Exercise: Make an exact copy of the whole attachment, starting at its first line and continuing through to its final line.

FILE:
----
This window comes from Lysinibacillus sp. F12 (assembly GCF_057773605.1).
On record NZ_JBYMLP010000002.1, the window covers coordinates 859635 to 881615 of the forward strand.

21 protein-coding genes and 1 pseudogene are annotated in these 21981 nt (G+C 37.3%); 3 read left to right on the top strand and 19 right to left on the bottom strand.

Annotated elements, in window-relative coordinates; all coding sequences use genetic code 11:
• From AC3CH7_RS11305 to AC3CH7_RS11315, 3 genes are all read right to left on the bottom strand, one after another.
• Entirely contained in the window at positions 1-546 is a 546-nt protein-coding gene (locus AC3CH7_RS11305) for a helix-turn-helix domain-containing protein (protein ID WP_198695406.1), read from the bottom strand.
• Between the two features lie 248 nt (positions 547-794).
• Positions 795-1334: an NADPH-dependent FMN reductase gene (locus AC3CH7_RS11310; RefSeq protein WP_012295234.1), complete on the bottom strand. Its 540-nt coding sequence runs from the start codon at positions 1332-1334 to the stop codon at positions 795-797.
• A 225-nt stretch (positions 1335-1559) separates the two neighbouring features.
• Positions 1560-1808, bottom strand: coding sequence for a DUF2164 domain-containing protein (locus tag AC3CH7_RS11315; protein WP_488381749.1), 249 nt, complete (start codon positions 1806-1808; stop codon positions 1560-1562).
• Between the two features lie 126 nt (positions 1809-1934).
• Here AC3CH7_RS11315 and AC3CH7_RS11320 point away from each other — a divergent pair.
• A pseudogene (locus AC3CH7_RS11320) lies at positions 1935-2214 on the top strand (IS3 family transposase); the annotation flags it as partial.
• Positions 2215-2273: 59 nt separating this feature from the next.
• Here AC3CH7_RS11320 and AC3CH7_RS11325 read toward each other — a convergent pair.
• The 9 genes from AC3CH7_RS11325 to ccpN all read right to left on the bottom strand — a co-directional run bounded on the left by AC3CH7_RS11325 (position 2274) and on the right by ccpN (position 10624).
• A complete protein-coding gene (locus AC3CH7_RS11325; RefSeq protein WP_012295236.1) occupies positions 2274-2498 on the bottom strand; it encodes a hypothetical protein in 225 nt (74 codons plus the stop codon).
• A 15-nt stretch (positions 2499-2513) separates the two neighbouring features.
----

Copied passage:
This window comes from Lysinibacillus sp. F12 (assembly GCF_057773605.1).
On record NZ_JBYMLP010000002.1, the window covers coordinates 859635 to 881615 of the forward strand.

21 protein-coding genes and 1 pseudogene are annotated in these 21981 nt (G+C 37.3%); 3 read left to right on the top strand and 19 right to left on the bottom strand.

Annotated elements, in window-relative coordinates; all coding sequences use genetic code 11:
• From AC3CH7_RS11305 to AC3CH7_RS11315, 3 genes are all read right to left on the bottom strand, one after another.
• Entirely contained in the window at positions 1-546 is a 546-nt protein-coding gene (locus AC3CH7_RS11305) for a helix-turn-helix domain-containing protein (protein ID WP_198695406.1), read from the bottom strand.
• Between the two features lie 248 nt (positions 547-794).
• Positions 795-1334: an NADPH-dependent FMN reductase gene (locus AC3CH7_RS11310; RefSeq protein WP_012295234.1), complete on the bottom strand. Its 540-nt coding sequence runs from the start codon at positions 1332-1334 to the stop codon at positions 795-797.
• A 225-nt stretch (positions 1335-1559) separates the two neighbouring features.
• Positions 1560-1808, bottom strand: coding sequence for a DUF2164 domain-containing protein (locus tag AC3CH7_RS11315; protein WP_488381749.1), 249 nt, complete (start codon positions 1806-1808; stop codon positions 1560-1562).
• Between the two features lie 126 nt (positions 1809-1934).
• Here AC3CH7_RS11315 and AC3CH7_RS11320 point away from each other — a divergent pair.
• A pseudogene (locus AC3CH7_RS11320) lies at positions 1935-2214 on the top strand (IS3 family transposase); the annotation flags it as partial.
• Positions 2215-2273: 59 nt separating this feature from the next.
• Here AC3CH7_RS11320 and AC3CH7_RS11325 read toward each other — a convergent pair.
• The 9 genes from AC3CH7_RS11325 to ccpN all read right to left on the bottom strand — a co-directional run bounded on the left by AC3CH7_RS11325 (position 2274) and on the right by ccpN (position 10624).
• A complete protein-coding gene (locus AC3CH7_RS11325; RefSeq protein WP_012295236.1) occupies positions 2274-2498 on the bottom strand; it encodes a hypothetical protein in 225 nt (74 codons plus the stop codon).
• A 15-nt stretch (positions 2499-2513) separates the two neighbouring features.